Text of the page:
L.A. County task force suggests ways to divert mentally ill from jails
Cutting the number of mentally ill inmates in Los Angeles County’s jail system would require spending tens of millions of dollars on new treatment facilities and housing for offenders who would otherwise be released into homelessness, a long-awaited report concludes.
A task force of public officials and mental health advocates convened by Los Angeles County Dist. Atty. Jackie Lacey issued the report after spending more than a year studying how to divert mentally ill people from the criminal justice system.
“Our approach to this problem [to date] has been really ill-conceived,” Lacey said in an interview. “You don’t imprison someone and say, ‘Don’t be sick anymore.’ People get well when you give them incentives to get help and to be employable.... You give them a life and a place of their own, where they have the freedom to thrive.”
The report comes as county supervisors are under pressure from federal authorities to improve conditions for mentally ill jail inmates and are wrestling with plans for a new Men’s Central Jail that would be largely focused on psychiatric treatment. Some supervisors want to downsize the planned facility and had hoped that Lacey’s task force would help chart a path to dramatically reducing the number of mentally ill jail inmates.
But Lacey’s task force cautioned that a new approach to mental health issues would not necessarily eliminate or significantly scale down the need for a costly facility to replace the aging downtown jail.
“Mental health diversion is not a jail reduction plan,” the report said.
It added that the jails are overcrowded now — which has caused some inmates to gain early release — and that a reduction in the population of mentally ill inmates “would enable serious and violent felony offenders who are not mentally ill to serve a longer percentage of their sentences. Such a result would enhance public safety, but would not reduce the need for jail beds.”
And some serious and violent mentally ill offenders would continue to be housed in county lockups, the task force said.
As a first step, the task force recommended putting all 5,355 Sheriff’s Department patrol deputies through a week of training on how to deal with people who suffer mental health crises. That would take six years and cost an estimated $15 million in deputy overtime — but probably save money by reducing excessive-force lawsuits, officials said.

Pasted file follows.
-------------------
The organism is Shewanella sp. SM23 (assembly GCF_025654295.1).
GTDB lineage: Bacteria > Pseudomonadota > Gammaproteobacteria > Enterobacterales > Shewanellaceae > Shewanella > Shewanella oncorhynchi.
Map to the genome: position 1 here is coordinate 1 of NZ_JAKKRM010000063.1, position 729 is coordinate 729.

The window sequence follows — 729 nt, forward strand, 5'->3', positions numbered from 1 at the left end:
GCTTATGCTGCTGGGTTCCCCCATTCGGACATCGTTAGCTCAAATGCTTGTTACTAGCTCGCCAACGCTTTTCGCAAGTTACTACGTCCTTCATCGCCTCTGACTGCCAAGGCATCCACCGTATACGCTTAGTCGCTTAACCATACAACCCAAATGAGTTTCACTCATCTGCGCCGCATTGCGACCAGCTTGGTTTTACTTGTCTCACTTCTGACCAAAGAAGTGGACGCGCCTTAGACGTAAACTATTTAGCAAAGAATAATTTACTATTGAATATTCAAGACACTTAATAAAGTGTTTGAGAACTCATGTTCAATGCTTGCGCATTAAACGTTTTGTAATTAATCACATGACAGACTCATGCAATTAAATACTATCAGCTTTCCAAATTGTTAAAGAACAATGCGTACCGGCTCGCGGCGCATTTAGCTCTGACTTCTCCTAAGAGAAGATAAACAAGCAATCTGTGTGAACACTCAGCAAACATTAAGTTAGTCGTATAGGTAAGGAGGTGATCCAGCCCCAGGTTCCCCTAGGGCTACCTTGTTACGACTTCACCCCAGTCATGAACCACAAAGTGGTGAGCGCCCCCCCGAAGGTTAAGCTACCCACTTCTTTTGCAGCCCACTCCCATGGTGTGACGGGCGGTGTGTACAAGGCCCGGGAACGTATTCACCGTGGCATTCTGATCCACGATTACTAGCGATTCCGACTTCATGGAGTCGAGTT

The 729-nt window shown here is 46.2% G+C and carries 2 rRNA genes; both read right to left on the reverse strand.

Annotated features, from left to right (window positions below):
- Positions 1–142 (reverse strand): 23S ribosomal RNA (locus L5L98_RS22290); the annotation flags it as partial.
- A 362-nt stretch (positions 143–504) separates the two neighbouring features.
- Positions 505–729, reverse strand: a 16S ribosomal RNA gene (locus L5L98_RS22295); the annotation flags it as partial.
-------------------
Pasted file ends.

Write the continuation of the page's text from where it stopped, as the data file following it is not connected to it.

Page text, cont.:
Lacey said her office’s Criminal Justice Institute will help host 16-hour training programs twice a month for other law enforcement agencies, where officers can learn how to de-escalate encounters with the mentally ill.
The Sheriff’s Department already has eight special teams of deputies and mental health workers who respond to emergencies, but the task force recommended those units be nearly tripled to 23, at a cost of more than $5 million a year.
County officials were also urged to prioritize building three crisis urgent care centers, where officers could take people who are acting out because of mental health issues rather than book them into jail or spend hours waiting outside crowded hospital emergency departments. County officials have plans to do just that, using state money. The task force also recommended that the county build “sobering centers” for people in withdrawal from alcohol or opiates.
The task force further recommended adding hundreds of subsidized homes for mentally ill homeless people, particularly those with criminal records, and creating a management position to oversee the housing programs. The cost to subsidize housing for 400 mentally ill offenders who have been released from custody would be nearly $30 million over the next five years.
But officials and advocates warned that without creating more long-term treatment programs, diverting people from jail could lead to worse bottlenecks in the already-strained county psychiatric system.
“If you develop a front door, we also have to make sure we have the back door,” said Robin Kay, chief deputy director of the county Mental Health Department. That could include more long-term locked psychiatric beds for the most severe cases, as well as expanding programs that treat people in the community.
Brittney Weissman, executive director of the Los Angeles County chapter of the National Alliance on Mental Illness, agreed. Weissman praised Lacey’s vision, saying it has the potential to “dramatically improve” the way law enforcement interacts with those with mental illness and their families.
“Training law enforcement is the very first place to start,” she said. “Second place is to build treatment resources because you can’t divert individuals if there’s nowhere to divert to.”
County supervisors will take up the report’s recommendations next month, along with a discussion of the Men’s Central Jail plan.
Start your day right
Sign up for Essential California for news, features and recommendations from the L.A. Times and beyond in your inbox six days a week.
You may occasionally receive promotional content from the Los Angeles Times.